California recognizes two types of spousal support or alimony. The first is temporary or pendente lite spousal support. This is generally calculated by a formula based on the earnings of each spouse and after accounting for the payment of child support, if applicable. The formula used varies from county to county and can significantly impact the amount of temporary spousal support to be paid or received.
Permanent spousal support, despite the name, is not always permanent. For marriages of less than ten years there is a rule of thumb that spousal support will last for one-half the duration of the marriage. For marriages of more than ten years a termination date is more uncertain and often will not be ordered by the Court in the initial divorce proceedings although the Court may choose to establish a review date pursuant to case law.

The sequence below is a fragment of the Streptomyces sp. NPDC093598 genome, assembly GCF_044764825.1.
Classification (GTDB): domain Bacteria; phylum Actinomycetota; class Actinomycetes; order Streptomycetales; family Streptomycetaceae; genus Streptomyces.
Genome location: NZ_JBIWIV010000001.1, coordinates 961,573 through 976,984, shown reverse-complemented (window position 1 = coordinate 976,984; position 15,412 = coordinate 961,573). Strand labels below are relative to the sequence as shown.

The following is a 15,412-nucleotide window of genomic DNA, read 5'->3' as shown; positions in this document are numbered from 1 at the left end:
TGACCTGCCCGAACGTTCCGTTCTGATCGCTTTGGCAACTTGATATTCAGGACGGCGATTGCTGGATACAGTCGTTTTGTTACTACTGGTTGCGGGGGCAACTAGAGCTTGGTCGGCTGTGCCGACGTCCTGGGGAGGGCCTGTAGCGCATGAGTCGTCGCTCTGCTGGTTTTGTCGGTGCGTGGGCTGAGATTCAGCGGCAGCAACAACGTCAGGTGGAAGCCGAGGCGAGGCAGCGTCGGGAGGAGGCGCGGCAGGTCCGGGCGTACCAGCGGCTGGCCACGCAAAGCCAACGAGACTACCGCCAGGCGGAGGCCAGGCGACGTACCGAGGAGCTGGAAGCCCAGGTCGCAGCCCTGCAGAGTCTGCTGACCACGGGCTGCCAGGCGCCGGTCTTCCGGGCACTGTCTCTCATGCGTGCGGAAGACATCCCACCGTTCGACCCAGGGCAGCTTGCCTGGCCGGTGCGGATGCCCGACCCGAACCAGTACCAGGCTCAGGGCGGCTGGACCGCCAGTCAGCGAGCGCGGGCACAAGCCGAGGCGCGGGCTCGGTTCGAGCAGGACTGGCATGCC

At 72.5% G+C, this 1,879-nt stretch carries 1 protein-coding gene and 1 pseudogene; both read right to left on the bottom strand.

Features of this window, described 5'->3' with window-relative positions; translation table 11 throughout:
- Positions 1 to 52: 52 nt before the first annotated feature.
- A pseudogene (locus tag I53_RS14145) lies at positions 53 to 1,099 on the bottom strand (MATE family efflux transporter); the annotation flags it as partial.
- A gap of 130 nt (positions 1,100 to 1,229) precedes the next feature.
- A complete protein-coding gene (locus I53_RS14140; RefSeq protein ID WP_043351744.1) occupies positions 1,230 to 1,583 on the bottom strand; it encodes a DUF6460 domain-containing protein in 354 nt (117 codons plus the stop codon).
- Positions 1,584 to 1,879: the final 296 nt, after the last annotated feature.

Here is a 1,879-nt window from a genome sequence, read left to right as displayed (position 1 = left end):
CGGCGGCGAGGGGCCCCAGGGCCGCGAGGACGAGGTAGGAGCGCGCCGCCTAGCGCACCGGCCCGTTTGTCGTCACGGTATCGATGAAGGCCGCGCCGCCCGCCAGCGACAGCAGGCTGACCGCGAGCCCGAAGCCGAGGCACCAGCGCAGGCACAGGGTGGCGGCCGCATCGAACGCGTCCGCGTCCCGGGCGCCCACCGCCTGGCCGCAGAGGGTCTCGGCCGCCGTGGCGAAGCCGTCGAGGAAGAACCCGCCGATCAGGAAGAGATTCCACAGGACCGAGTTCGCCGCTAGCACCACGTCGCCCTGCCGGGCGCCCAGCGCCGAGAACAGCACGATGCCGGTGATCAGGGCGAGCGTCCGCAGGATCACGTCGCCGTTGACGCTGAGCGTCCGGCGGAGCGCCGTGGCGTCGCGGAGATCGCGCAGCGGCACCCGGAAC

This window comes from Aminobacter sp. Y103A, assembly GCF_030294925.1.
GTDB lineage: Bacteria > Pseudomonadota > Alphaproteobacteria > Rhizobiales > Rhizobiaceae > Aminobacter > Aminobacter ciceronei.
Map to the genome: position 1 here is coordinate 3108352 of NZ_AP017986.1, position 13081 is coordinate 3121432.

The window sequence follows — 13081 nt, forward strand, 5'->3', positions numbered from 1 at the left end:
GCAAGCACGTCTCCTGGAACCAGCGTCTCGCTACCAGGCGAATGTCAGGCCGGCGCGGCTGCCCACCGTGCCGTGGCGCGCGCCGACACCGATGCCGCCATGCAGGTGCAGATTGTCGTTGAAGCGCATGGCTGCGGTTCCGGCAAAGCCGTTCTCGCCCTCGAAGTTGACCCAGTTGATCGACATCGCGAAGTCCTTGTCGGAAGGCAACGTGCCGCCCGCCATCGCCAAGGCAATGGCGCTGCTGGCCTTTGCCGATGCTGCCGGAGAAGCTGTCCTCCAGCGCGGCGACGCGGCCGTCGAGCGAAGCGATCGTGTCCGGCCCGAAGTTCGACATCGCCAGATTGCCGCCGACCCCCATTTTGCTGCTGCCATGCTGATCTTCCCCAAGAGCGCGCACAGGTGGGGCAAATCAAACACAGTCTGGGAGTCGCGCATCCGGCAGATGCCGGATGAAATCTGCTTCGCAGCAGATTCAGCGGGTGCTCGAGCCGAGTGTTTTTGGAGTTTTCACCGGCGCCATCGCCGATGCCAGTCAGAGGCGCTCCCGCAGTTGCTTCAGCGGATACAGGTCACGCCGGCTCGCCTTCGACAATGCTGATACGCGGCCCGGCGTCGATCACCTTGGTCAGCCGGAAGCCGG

In setting permanent spousal support California Family Code §4320 sets forth 14 factors to be considered by the Court. Not all 14 factors will be relevant in every case, however, some factors will be relevant in nearly all divorce proceedings. The primary factors to consider are the supported spouse’s needs for spousal support, the supporting spouse’s ability to pay the spousal support requested and the marital standard of living enjoyed by the parties during the marriage.
For additional information regarding temporary spousal support or permanent spousal support and to schedule a free one hour consultation, please contact The Law Office of Matthew J. Rudy .